Eco building

Temperature control

posted 14 Feb 2010, 01:05 by Toby Roscoe   [ updated 14 Feb 2010, 01:13 ]

The room and water heating systems in your home or business are the most intensive uses of energy in your control. This means that it is essential to manage them intelligently in order to save energy, reduce bills and emissions of greenhouse gasses. 

There are various types of energy management system available, but in the past people have often opted for the cheapest upfront cost without considering that a superior system will pay for itself many times over through its lifetime. This is especially the case as energy costs continue to rise dramatically. 

thermostat is a device for regulating the temperature of a system so that the system's temperature is maintained near a desired setpointtemperature. The name is derived from the Greek words thermos "hot" and statos "a standing". The thermostat does this by switching heating or cooling devices on or off, or regulating the flow of a heat transfer fluid as needed, to maintain the correct temperature.

A thermostat may be a control unit for a heating or cooling system or a component part of a heater or air conditioner. Thermostats can be constructed in many ways and may use a variety of sensors to measure the temperature. The output of the sensor then controls the heating or cooling apparatus.

The first electric room thermostat was invented in 1883 by Warren S. Johnson.

Common sensor technologies include:

Thermostatic radiator valve, a self-regulating valve fitted to hot water heating system radiators. The TRV controls the temperature of a room by regulating the flow of hot water to the radiator. Thermostatic radiator valves (air vent valves) also exist for steam radiators.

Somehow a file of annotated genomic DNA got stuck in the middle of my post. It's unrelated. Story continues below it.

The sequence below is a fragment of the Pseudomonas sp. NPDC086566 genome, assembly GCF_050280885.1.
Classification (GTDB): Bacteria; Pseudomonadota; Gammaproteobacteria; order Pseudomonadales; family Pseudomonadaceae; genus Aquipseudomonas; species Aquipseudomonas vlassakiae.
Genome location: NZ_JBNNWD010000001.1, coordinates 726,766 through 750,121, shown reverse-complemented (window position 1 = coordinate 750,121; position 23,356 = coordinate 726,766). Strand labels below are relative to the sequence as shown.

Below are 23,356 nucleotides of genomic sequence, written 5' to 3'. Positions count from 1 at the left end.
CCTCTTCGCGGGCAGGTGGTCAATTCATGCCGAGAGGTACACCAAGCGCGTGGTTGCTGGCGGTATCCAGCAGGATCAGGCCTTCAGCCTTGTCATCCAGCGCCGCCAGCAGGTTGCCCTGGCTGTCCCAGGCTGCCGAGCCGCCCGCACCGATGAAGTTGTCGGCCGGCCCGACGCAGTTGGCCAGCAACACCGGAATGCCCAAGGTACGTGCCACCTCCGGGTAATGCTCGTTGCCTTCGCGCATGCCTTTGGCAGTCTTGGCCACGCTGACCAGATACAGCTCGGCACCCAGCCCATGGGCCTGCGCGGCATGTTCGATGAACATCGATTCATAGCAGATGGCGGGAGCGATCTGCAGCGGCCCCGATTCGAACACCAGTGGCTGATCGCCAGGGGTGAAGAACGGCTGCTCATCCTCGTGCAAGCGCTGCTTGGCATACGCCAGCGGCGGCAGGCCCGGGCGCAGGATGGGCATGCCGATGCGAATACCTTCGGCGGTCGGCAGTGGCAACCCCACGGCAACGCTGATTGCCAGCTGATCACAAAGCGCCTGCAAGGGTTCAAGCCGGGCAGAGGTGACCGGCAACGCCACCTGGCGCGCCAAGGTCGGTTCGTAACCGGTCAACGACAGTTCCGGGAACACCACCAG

Double glazing

posted 14 Feb 2010, 01:01 by Toby Roscoe

Installing double glazing can cut heat loss through windows by half. If you can't afford to replace all the windows, why not choose the rooms that cost you the most to heat?

::  How it works ::

Double glazing works by trapping air between two panes of glass creating an insulating barrier that reduces heat loss, noise and condensation.

:: The savings ::

Double glazing cuts heat lost through windows by half and can save £80 - £100 a year on your heating bills. Double glazing, can save a household about three quarters of a tonne of CO2 a year.

:: How the savings add up ::

If everyone in the UK who needed double glazing fitted it we'd save the equivalent of 800,000 households' CO2 emissions

Email us or visit the Energy Saving Trust for more details.


posted 14 Feb 2010, 00:55 by Toby Roscoe   [ updated 14 Feb 2010, 01:00 ]

Insulation acts as a resistor tot he transfer of heat. Like a blanket, trapping heat rising from the house below. 

This diagram from the Energy Saving Trust shows the the losses of heat from the typical home. Insulation slows the rate of heat loss, meaning that you need to use less energy to maintain a constant temperature in your home.

The savings

If you currently have no loft insulation and you install the recommended 270mm depth you could save around £110 a year on your heating bills and nearly 1 tonne of CO2 per year.

The following table gives approximate costs, savings and paybacks for loft insulation:


How the savings add up

If everyone in the UK topped up their loft insulation to 270mm, £380m would be saved each year. That's enough money to pay the annual fuel bills of over 400,000 families.

Email us or visit the Energy Saving Trust for more details.

Insulating your loft cavity requires safety equipment such as dust mask, 
goggles and overalls.

Building Design: Passive Solar

posted 13 Feb 2010, 23:56 by Toby Roscoe   [ updated 14 Feb 2010, 00:08 ]